event 1 .

·given Vestfold to rule over after his father took possession of Eystein's deceased father-in-law's territory

burial 1 .

in Borre, Raden, near Vodle, Vestfold.

·His men fished up his body, and it was carried into Borre, where a mound was thrown up over it, out towards the sea at Raden, near Vodle. So says Thjodolf: -- "King Eystein sat upon the poop Of his good ship: with sudden swoop The swinging boom dashed him to hell, And fathoms deep the hero fell Beneath the brine. The fury whirl Of Loke, Tempest's brother's girl, Grim Hel, clutched his soul away; And now where Vodle's ocean bay Receives the ice-cold stream, the grave Of Eystein stands -- the good, the brave!"

event 1 .

·went with some ships of war to Varna, the land of King Skjold, and plundered there, and carried away all he could find of clothes or other valuables, and of peasants' stock, and killed cattle on the strand for provision, and then began his return home -------------------- Eystein Halfdansson (Old Norse: Eysteinn Hálfdansson) was the son of Halfdan Hvitbeinn of the House of Yngling according to Heimskringla. He inherited the throne of Romerike. He was known by his nickname Eysteinn Fart, an Old Norse name, possibly meaning "the swift".

His wife was Hild, the daughter of the king of Vestfold, Erik Agnarsson. Erik had no son, so Eystein obtained Vestfold as his wife's inheritence.

Eystein died while pillaging in Varna. King Skjöld of Varna, a great warlock, arrived at the beach and saw the sails of Eystein's ships. He waved his cloak and blew into it which caused a boom of one ship to swing and hit Eystein so that he fell overboard and drowned. His body was salvaged and buried in a mound. Eystein was succeeded by his son Halfdan the Mild. -------------------- King of Raumerike and Vestfold Eysteinn "the Fart" Hálfdanarson was given Vestfold to rule over after his father took possession of Eystein's deceased father-in-law's territory. He was King between 750 and 780.

He married Hild Eiríksdóttir, daughter of King of Vestfold Eiríkr Agnarsson.

He went with some ships of war to Varna, the land of King Skjold, and plundered there, and carried away all he could find of clothes or other valuables, and of peasants' stock, and killed cattle on the strand for provision, and then began his return home.

King Skjold of Varna came to the strand with his army, just as Eystein was at such a distance over the fjord that King Skjold could only see his sails. Then he took his cloak, waved it, and blew into it. King Eystein was sitting at the helm as they sailed in past Jarls, and another ship was sailing at the side of his, when there came a stroke of a wave, by which the boom of the other ship struck the king and threw him overboard, which proved his death.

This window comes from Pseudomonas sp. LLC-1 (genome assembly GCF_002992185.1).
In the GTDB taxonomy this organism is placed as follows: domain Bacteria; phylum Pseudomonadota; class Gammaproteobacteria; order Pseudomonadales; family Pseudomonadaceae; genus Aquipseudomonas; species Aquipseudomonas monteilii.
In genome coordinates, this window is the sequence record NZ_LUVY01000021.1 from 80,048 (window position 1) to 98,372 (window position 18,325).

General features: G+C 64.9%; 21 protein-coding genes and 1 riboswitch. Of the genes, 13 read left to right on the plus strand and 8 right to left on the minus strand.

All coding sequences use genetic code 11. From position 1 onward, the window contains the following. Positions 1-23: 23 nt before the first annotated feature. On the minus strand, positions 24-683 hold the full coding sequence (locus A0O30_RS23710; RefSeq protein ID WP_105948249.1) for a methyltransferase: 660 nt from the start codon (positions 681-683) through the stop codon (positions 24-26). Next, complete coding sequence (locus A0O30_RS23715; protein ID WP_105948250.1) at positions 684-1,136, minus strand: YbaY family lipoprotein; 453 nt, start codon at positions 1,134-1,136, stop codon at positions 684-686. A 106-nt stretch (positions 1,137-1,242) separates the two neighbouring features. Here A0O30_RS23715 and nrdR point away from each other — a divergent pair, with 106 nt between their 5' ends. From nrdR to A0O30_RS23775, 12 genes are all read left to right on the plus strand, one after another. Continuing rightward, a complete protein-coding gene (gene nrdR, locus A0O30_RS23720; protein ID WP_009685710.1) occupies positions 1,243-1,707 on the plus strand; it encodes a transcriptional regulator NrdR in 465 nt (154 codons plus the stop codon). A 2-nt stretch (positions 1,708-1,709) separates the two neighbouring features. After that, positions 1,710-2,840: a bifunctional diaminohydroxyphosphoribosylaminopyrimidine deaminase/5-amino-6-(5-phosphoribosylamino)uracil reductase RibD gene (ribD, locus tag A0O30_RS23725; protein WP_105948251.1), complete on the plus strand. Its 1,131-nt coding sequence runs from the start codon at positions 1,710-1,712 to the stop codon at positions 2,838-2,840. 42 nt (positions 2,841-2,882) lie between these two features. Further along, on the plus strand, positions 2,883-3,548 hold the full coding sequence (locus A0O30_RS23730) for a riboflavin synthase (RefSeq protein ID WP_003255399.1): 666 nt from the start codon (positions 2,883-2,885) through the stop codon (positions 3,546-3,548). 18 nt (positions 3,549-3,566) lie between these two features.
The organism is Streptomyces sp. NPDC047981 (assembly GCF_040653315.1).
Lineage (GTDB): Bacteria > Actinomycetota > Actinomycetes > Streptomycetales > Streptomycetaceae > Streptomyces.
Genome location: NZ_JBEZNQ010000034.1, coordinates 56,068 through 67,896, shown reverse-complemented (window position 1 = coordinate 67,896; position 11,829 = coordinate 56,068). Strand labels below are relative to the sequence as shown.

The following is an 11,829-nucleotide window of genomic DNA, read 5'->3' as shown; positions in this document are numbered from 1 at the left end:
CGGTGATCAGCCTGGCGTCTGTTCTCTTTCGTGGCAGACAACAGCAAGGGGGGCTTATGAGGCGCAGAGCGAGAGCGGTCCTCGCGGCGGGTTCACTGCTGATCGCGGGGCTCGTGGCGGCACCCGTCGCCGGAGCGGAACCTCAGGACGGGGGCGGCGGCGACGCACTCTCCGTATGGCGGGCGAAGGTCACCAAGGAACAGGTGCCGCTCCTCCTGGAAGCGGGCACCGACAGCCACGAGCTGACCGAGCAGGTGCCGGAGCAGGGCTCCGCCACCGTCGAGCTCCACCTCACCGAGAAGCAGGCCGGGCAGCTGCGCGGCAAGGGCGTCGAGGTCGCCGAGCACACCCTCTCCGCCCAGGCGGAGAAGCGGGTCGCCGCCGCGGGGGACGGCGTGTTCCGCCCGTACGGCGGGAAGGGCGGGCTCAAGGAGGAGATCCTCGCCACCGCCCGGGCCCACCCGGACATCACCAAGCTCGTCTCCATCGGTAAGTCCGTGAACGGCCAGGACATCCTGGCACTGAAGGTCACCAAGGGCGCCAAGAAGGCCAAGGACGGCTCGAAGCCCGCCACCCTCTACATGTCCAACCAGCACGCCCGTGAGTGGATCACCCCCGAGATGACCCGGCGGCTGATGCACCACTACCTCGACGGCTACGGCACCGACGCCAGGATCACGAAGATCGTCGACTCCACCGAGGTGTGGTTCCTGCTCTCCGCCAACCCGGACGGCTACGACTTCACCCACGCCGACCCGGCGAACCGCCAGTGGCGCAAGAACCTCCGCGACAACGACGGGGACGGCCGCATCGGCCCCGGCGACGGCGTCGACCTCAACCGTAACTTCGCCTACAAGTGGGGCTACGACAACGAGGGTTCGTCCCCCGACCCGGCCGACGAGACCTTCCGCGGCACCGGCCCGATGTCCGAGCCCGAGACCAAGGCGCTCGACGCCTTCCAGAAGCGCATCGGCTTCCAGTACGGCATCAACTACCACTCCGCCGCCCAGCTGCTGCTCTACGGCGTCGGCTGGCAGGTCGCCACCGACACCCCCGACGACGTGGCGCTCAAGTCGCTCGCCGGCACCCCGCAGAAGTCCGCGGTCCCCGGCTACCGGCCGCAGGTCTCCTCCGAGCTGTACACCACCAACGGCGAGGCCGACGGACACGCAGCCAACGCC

He was buried in Borre, Raden, near Vodle, Vestfold, Norway. His men fished up his body, and it was carried into Borre, where a mound was thrown up over it, out towards the sea at Raden, near Vodle.

So says Thjodolf:

"King Eystein sat upon the poop

Of his good ship: with sudden swoop

The swinging boom dashed him to hell,

And fathoms deep the hero fell

Beneath the brine. The fury whirl

Of Loke, Tempest's brother's girl,

Grim Hel, clutched his soul away;

And now where Vodle's ocean bay

Receives the ice-cold stream, the grave

Of Eystein stands -- the good, the brave!"

See "My Lines"

( http://homepages.rootsweb.ancestry.com/~cousin/html/p278.htm#i9085 )

from Compiler: R. B. Stewart, Evans, GA

( http://homepages.rootsweb.ancestry.com/~cousin/html/index.htm ) -------------------- King of Norway -------------------- Eystein "Fret/Fjert" Halfdansson, son of Halvdan Olavsson Kvitbein

http://no.wikipedia.org/wiki/%C3%98ystein_Halvdansson

http://en.wikipedia.org/wiki/Eystein_Halfdansson

Øystein Halvdansson / Eystein Halfdansson / Eysteinn Hálfdansson

(In English: Eystein Halfdansson)

King in part of Norway: Romerike / Vestfold

http://lind.no/nor/index.asp?lang=gb&emne=asatru&person=%D8ystein%20Halvdansson

Øystein Halvdansson (levde i tiden rundt 730 e. Kr.) var, i henhold til Snorre Sturlassons Ynglingesagaen, småkonge over Vestfold og Romerike. Han var sønn av Halvdan Kvitbein og Åsa Øysteinsdotter og ble gift med Hild Eiriksdotter, datter til Eirik Agnarsson, småkonge i Vestfold. Deres sønn var Halvdan Øysteinsson, også kalt for den den gavmilde.

Øystein arvet av sin far Solør, store deler av Hedmark, Toten, Hadeland og en del av Vestfold. Etter at svigerfaren Eirik Agnarsson døde sønnesløs arvet Øystein også resten av Vestfold.